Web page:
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More on: Navitas 4th generation protected GaN power with integrated drivers

Posted Date:2023-09-09 13:45:09

More on: Navitas 4th generation protected GaN power with integrated drivers

Branded GaNsafe, the company has increased the protection integrated alongside the driver and has moved to 10 x 10mm TOLL packaging, with a custom internal leadframe (diagram below).

The initial products are rated at 650V (800V transients), cover Rds(on) from 35 to 98mΩ (table below), and are aimed at applications from 1 to 22kW. Switching at up to 2MHz is envisaged.

Integrated protection includes short-circuit, over-temperature, under-voltage lock-out, 20V input and 2kV HBM ESD (HBM, 1kV CDM. The short-circuit protection is described both as ’50ns’ and ‘300ns de-saturation’ – only partial details are so far available on the four initial device. They are sampling now, but only to “qualified customers”, said Navitas.

___noise___ 1000

On top of this, on and off dV/dt is now controlled by the driver – set internally in the initial four pin devices, but described as ‘programmable’.

More on: Navitas 4th generation protected GaN power with integrated driversTOLL package

Surface-mount TOLL packaging has become increasingly popular amongst power semiconductor makers for the package’s low inductance, low electrical resistance and low thermal resistance.

Internally, the leadframe of Navitas’ spin on it has keyed input and Kelvin source pads, but fused main source pads. It passes “IPC-9701 for long mechanical lifetime”, according to the company, referring to ‘IPC-9701 Thermal cycling test method for fatigue life characterization of surface mount attachments’.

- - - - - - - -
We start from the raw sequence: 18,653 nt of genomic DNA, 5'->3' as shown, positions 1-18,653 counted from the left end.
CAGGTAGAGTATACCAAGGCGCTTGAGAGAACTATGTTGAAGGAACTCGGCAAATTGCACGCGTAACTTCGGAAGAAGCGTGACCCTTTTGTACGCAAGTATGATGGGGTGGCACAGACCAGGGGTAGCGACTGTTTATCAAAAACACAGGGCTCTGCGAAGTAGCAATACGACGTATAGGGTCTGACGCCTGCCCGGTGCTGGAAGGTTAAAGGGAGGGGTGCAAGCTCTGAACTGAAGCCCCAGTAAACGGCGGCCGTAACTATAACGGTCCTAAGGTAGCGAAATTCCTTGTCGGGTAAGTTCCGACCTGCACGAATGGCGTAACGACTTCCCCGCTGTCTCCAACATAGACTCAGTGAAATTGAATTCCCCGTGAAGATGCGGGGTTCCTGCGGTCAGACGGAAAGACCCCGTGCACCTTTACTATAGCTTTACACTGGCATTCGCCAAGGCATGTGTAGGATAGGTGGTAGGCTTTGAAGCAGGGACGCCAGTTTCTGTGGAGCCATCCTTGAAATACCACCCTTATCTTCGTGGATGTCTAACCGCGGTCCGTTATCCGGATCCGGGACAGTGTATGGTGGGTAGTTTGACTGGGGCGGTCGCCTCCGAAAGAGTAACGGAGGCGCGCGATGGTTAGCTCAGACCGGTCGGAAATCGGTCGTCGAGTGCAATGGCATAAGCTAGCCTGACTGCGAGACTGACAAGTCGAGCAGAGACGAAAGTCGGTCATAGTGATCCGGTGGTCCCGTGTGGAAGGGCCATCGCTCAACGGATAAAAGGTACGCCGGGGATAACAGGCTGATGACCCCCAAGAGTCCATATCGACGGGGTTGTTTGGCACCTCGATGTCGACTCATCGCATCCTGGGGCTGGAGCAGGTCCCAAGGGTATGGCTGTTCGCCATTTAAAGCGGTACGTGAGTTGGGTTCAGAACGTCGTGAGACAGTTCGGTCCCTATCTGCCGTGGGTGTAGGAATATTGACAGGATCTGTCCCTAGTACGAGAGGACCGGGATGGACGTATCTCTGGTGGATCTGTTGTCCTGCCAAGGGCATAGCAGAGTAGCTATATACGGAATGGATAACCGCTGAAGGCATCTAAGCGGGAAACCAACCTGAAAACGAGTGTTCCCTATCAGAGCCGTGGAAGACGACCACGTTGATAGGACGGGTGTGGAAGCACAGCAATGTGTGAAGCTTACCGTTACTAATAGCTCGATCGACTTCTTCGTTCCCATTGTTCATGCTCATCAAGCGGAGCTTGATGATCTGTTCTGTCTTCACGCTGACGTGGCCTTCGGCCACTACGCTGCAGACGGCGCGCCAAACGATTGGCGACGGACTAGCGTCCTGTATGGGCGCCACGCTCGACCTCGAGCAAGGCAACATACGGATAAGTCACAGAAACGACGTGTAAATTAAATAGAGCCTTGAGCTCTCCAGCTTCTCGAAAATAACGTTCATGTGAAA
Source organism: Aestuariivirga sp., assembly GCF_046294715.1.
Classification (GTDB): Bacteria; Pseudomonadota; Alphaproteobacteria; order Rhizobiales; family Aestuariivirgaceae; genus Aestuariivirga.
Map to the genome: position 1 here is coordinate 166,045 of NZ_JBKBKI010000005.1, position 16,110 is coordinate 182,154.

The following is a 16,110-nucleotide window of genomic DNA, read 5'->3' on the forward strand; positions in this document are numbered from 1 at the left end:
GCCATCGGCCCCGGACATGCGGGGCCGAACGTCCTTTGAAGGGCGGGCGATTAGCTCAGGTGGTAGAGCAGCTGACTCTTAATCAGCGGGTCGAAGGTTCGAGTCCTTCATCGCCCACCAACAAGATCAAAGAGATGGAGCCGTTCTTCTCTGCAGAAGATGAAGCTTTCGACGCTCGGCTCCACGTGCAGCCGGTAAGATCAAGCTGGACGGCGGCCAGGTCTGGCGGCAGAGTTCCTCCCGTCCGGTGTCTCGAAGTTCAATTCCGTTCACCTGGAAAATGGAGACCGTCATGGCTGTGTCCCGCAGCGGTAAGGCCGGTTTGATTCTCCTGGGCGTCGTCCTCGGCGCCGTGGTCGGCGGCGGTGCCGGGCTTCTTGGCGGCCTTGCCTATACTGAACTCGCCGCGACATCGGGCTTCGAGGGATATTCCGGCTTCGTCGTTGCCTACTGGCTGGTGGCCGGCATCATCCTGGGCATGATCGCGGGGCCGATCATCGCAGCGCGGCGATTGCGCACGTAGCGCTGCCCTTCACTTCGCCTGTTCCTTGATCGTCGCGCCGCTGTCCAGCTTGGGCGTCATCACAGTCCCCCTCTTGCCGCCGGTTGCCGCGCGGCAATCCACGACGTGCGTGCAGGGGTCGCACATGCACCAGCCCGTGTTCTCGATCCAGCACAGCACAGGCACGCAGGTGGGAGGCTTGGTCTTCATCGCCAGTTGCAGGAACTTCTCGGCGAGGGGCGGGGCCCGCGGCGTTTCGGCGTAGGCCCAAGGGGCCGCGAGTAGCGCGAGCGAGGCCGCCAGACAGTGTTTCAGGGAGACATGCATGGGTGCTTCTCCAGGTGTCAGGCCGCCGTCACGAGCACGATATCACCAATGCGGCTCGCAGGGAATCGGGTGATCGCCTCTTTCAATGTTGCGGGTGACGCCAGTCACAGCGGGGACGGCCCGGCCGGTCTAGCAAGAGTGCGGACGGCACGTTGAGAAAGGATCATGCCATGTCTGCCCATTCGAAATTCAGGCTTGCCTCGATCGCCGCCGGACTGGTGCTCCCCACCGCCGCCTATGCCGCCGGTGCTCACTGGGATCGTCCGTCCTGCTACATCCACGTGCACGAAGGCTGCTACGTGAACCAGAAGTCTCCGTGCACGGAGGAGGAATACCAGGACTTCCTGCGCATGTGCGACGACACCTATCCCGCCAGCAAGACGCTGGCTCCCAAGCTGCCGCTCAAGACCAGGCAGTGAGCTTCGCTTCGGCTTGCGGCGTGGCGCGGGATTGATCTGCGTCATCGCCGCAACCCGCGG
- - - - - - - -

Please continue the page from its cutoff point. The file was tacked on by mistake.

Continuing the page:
Thermal resistance is 0.36K/W, and Navitas claims 100°C junction temperature in an application in which it would reach 112°C in a similar QFN.

part Rds(on) 25°C Id max
NV6515 35mΩ 57A
NV6513 45mΩ 48A
NV6512 55mΩ 34A
NV6511 98mΩ 22A

More on: Navitas 4th generation protected GaN power with integrated driversIntegrating the gate driver alongside GaN switching transistors makes a lot of sense as they switch far faster than any other common power transistors – stray driver-to-gate inductance can not only slow them down, but increases the chance of transient damage to the somewhat fragile gates.

Navitas is not the only company integrating gate drivers: some do it monolithically and other by co-packaging a silicon die.

In the Navitas case, it started with GaNfast, which can have current sensing and some level of autonomous protection, and then on to GaNsense devices with autonomous over-current and over-temperature protection, “loss-less” current sensing, 30-100ns short-circuit protection, 800V transient operation and 2kV ESD protection.

“During the on-time of each switching cycle, should the peak current exceed the desired limit, then the internal gate drive will turn the GaN IC off quickly and truncate the on-time period to prevent damage from occurring to the IC,” said the company at the introduction of GaNsense.

More on: Navitas 4th generation protected GaN power with integrated drivers

Don’t get too hung up on the brand soup, the features blend from one to the other. Pre-GaNsafe devices (examples left) have also included: on-die regulation, hysteretic inputs, bootstraping, dV/dt control, under-voltage lock-out protection, autonamous stand-by, high-side isolated level-shift, shoot-through protection and a co-packaged silicon low-voltage system controller.

Navitas is fabless, using TSMC to make its GaN die

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Source from: https://www.shunlongwei.com/more-on-navitas-4th-generation-protected-gan-power-with-integrated-drivers/

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